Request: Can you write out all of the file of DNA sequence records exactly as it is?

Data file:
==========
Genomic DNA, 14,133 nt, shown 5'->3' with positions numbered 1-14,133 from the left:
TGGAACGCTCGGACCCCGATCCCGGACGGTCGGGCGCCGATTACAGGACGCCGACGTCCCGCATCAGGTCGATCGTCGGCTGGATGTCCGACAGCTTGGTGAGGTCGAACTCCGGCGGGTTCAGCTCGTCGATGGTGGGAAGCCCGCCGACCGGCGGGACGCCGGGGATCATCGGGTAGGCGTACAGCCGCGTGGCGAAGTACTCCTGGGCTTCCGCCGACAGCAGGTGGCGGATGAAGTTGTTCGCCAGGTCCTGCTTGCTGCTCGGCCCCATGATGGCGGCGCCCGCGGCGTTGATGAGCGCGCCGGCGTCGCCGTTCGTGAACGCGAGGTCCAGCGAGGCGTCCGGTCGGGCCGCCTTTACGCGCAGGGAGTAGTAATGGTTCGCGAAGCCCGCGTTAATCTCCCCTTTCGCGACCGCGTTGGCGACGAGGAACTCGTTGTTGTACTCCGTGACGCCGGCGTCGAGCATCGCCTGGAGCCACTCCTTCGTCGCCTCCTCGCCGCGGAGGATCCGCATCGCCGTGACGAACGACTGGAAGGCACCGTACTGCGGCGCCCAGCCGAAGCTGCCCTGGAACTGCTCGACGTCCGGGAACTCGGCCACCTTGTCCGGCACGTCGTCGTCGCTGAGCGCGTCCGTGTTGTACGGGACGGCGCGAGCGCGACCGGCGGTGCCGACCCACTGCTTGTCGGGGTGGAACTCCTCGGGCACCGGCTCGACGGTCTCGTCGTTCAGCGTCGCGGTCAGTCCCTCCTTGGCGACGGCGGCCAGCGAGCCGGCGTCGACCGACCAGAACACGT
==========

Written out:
Genomic DNA, 14,133 nt, shown 5'->3' with positions numbered 1-14,133 from the left:
TGGAACGCTCGGACCCCGATCCCGGACGGTCGGGCGCCGATTACAGGACGCCGACGTCCCGCATCAGGTCGATCGTCGGCTGGATGTCCGACAGCTTGGTGAGGTCGAACTCCGGCGGGTTCAGCTCGTCGATGGTGGGAAGCCCGCCGACCGGCGGGACGCCGGGGATCATCGGGTAGGCGTACAGCCGCGTGGCGAAGTACTCCTGGGCTTCCGCCGACAGCAGGTGGCGGATGAAGTTGTTCGCCAGGTCCTGCTTGCTGCTCGGCCCCATGATGGCGGCGCCCGCGGCGTTGATGAGCGCGCCGGCGTCGCCGTTCGTGAACGCGAGGTCCAGCGAGGCGTCCGGTCGGGCCGCCTTTACGCGCAGGGAGTAGTAATGGTTCGCGAAGCCCGCGTTAATCTCCCCTTTCGCGACCGCGTTGGCGACGAGGAACTCGTTGTTGTACTCCGTGACGCCGGCGTCGAGCATCGCCTGGAGCCACTCCTTCGTCGCCTCCTCGCCGCGGAGGATCCGCATCGCCGTGACGAACGACTGGAAGGCACCGTACTGCGGCGCCCAGCCGAAGCTGCCCTGGAACTGCTCGACGTCCGGGAACTCGGCCACCTTGTCCGGCACGTCGTCGTCGCTGAGCGCGTCCGTGTTGTACGGGACGGCGCGAGCGCGACCGGCGGTGCCGACCCACTGCTTGTCGGGGTGGAACTCCTCGGGCACCGGCTCGACGGTCTCGTCGTTCAGCGTCGCGGTCAGTCCCTCCTTGGCGACGGCGGCCAGCGAGCCGGCGTCGACCGACCAGAACACGT